Panelists at Euromoney's Global Borrowers & Bond Investors Forum in London on Tuesday highlighted attacks on central bank independence as one of their key concerns for capital markets.
Karen Ward, EMEA chief markets strategist at JP Morgan, said the idea that central banks would be able to continue to ignore political noise and maintain their independence was becoming a dangerous assumption.
She added that the US Federal Reserve and other central banks would find it difficult to stand by and allow a narrative to be formed that they were not national champions and were hindering popular policy.
US president Donald Trump is the most notable trespasser on the once sanctified ground of Fed independence, territory upon which few politicians have dared to tread in public view.
GlobalCapital has reported in the past that Trump is far from the only US president to have tried to pressure the Fed into lowering interest rates, but few do so openly.
However, Trump has broken yet another norm by attacking a foreign central bank, for what he sees as monetary policy that is unhelpful to his administration.
“Mario Draghi [the president of the European Central Bank] just announced more stimulus could come, which immediately dropped the euro against the dollar, making it unfairly easier for them to compete against the USA,” Trump tweeted on Tuesday. “They have been getting away with this for years, along with China and others.”
Trump tweeted that European markets rose on Draghi’s comments, which were unfair to the US.
The idea that the ECB is deliberately engaging in monetary policy stimulus to keep the euro low against the dollar, thus aiding European exports, is ludicrous.
However, it shows what little regard Trump has for central bank independence that he is willing to attack it as if it were a policy tool of the EU.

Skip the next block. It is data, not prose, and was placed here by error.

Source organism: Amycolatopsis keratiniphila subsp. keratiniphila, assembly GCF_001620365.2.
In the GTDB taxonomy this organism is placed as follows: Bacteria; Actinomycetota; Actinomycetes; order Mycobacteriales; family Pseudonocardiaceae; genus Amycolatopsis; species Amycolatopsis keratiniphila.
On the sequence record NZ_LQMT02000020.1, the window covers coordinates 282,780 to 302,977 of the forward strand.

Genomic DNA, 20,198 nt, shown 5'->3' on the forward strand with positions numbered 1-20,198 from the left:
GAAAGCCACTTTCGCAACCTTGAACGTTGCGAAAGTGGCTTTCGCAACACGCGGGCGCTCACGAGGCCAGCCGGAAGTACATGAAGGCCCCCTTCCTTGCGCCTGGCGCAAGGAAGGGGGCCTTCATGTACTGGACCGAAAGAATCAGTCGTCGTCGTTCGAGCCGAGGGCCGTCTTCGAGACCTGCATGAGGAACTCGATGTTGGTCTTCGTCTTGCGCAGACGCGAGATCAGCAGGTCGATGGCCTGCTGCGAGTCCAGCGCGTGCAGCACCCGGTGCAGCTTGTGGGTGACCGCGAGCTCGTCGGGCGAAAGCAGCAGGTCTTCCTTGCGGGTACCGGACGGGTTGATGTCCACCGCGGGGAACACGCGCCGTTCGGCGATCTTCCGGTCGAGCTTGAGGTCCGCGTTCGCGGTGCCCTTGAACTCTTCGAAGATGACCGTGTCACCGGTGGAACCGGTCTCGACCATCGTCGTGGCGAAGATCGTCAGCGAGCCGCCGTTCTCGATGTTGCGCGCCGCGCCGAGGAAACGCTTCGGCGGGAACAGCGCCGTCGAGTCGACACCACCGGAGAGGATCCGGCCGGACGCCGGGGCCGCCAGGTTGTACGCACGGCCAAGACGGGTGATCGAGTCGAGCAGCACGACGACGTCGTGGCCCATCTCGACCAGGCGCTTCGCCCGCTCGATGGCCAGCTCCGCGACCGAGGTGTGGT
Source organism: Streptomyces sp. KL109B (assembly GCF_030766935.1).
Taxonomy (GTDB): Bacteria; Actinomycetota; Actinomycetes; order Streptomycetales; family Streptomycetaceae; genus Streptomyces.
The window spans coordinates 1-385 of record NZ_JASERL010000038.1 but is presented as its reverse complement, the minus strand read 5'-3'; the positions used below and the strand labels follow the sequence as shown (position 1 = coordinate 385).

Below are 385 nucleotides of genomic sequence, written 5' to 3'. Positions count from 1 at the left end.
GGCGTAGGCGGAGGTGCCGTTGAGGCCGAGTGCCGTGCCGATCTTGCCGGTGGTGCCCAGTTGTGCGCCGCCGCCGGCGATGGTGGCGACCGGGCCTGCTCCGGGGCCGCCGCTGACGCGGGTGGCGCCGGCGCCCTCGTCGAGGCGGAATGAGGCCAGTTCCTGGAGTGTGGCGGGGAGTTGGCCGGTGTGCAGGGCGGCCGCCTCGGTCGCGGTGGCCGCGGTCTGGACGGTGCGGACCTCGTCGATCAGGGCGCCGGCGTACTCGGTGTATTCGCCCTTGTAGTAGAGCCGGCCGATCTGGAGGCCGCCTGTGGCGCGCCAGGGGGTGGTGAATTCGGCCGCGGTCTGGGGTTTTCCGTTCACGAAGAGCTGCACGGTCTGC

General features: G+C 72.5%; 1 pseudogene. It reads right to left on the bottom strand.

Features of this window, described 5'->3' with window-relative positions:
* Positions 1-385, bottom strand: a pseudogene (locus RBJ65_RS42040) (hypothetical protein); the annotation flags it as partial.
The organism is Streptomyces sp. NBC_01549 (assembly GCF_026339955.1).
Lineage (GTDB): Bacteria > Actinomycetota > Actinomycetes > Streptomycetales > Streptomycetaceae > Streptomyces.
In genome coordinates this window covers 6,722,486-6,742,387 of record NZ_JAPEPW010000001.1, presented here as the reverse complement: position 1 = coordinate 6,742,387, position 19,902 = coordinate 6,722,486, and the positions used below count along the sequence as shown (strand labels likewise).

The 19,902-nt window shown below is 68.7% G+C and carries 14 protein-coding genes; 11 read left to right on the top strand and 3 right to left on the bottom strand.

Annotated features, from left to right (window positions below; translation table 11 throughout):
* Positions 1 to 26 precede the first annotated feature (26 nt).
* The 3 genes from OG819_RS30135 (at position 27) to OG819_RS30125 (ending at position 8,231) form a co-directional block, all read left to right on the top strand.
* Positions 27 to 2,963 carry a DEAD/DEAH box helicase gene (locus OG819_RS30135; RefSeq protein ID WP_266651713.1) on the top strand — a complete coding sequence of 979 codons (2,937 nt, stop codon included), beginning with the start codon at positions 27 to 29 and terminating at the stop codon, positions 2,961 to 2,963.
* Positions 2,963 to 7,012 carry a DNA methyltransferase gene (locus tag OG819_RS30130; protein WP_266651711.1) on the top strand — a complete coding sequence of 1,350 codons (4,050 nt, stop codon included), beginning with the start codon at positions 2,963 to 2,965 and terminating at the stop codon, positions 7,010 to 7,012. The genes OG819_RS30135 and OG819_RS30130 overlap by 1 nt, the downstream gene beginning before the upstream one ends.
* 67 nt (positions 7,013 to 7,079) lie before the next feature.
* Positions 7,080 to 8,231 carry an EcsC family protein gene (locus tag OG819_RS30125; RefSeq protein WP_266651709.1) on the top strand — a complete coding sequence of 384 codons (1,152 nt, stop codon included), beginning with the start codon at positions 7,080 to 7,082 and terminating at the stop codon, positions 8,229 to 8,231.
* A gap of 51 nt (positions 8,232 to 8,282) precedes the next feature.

He may continue to use this type of attack to try to pressure Europe over trade, putting pressure on Draghi’s successor to end an era of ‘lower for longer’ rates policy.
Trump is perceived as being on the right of the political spectrum, but some on the left also share his apathy towards central bank independence.
Should a Labour government take power in the UK for example, likely prime minister Jeremy Corbyn could easily initiate his policy of “people’s QE”, that would see the Bank of England funding the real economy through a national investment bank.
This policy is similar to the thinking of some Democrats in the US where so called "helicopter money" has become a central feature of a transformative set of economic policies gaining in popularity.
As populist political forces continue to rise, they are casting off established norms. One of these appears to be political support for independent central banks and their control of the monetary supply
Market participants would be wise to cast off any certainty that central bank independence is a solid pillar of western financial markets; it could be gone sooner than they think.